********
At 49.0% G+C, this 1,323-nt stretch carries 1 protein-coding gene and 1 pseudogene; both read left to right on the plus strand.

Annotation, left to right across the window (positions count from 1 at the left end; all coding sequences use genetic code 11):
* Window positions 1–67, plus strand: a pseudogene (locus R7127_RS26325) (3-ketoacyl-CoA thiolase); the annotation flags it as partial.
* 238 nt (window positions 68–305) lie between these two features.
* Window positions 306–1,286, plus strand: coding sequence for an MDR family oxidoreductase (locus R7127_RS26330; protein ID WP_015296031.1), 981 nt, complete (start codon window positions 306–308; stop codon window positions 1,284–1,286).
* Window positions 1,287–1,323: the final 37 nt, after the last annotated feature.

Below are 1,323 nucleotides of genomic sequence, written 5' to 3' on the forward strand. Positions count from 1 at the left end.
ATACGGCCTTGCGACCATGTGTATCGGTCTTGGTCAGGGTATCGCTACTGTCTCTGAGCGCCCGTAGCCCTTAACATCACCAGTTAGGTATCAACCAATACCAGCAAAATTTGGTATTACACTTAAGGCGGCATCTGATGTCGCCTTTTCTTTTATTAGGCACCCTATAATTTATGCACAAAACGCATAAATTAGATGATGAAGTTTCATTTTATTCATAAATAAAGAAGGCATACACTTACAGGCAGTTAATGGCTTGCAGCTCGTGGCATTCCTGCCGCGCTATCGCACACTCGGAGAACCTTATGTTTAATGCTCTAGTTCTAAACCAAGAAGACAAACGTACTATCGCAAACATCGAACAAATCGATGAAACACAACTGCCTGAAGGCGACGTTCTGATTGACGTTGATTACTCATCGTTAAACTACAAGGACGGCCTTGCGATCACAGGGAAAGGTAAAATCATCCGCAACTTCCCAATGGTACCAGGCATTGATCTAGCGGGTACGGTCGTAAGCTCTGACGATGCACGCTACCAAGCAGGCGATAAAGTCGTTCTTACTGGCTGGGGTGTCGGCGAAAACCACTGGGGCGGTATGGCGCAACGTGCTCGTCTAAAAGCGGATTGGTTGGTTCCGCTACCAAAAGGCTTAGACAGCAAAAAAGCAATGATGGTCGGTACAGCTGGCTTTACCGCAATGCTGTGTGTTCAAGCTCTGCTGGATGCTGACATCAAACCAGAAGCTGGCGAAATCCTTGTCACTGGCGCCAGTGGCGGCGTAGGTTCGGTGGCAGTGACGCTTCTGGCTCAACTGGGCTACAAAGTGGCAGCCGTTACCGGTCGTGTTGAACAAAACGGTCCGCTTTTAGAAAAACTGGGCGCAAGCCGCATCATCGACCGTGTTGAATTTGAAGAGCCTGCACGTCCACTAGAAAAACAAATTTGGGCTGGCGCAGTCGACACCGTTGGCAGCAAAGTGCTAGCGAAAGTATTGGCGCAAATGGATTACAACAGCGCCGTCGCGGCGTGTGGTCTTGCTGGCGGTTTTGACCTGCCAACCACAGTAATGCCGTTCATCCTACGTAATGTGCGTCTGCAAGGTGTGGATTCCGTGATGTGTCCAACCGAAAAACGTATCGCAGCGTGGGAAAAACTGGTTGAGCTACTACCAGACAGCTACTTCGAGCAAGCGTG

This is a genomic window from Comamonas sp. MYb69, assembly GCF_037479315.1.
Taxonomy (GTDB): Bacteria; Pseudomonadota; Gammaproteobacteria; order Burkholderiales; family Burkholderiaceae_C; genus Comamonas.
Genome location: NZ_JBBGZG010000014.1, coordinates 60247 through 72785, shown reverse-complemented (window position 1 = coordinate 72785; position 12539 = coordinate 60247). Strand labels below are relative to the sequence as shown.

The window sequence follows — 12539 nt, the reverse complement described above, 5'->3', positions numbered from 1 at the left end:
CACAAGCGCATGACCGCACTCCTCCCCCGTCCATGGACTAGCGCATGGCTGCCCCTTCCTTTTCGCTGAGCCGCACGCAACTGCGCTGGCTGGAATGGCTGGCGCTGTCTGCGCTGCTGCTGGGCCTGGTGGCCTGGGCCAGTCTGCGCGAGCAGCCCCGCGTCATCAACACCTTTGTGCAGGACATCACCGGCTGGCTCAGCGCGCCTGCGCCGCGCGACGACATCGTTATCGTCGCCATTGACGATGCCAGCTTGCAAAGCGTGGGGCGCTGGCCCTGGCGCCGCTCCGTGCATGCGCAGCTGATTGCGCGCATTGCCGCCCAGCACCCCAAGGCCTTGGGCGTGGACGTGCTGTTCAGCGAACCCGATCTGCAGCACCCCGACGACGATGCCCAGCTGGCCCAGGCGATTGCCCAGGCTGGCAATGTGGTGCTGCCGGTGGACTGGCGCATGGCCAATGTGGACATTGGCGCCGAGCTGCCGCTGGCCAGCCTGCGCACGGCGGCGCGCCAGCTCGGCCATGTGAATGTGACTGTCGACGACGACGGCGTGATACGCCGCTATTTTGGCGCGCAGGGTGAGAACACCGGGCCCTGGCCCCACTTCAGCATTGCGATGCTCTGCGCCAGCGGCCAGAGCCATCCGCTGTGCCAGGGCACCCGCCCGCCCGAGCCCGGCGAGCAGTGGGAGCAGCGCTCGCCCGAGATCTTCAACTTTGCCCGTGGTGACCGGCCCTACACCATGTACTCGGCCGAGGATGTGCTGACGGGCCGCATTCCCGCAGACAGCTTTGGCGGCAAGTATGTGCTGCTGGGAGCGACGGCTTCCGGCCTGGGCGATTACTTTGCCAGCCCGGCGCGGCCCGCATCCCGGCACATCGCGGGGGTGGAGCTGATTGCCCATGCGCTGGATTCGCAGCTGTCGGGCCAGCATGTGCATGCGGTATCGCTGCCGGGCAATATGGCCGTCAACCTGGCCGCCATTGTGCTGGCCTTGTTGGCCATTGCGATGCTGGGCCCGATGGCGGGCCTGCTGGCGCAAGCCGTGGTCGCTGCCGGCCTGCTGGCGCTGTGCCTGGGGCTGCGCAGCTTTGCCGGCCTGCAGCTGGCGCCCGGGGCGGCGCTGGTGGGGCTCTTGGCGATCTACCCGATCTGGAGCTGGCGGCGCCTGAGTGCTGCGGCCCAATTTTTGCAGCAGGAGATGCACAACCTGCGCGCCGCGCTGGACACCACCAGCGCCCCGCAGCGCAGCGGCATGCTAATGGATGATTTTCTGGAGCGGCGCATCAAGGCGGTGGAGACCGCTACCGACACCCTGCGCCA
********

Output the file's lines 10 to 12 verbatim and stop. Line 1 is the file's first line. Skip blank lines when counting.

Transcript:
Taxonomy (GTDB): Bacteria; Pseudomonadota; Gammaproteobacteria; order Burkholderiales; family Burkholderiaceae_C; genus Comamonas.
Genome location: NZ_JBBGZG010000014.1, coordinates 60247 through 72785, shown reverse-complemented (window position 1 = coordinate 72785; position 12539 = coordinate 60247). Strand labels below are relative to the sequence as shown.

The window sequence follows — 12539 nt, the reverse complement described above, 5'->3', positions numbered from 1 at the left end: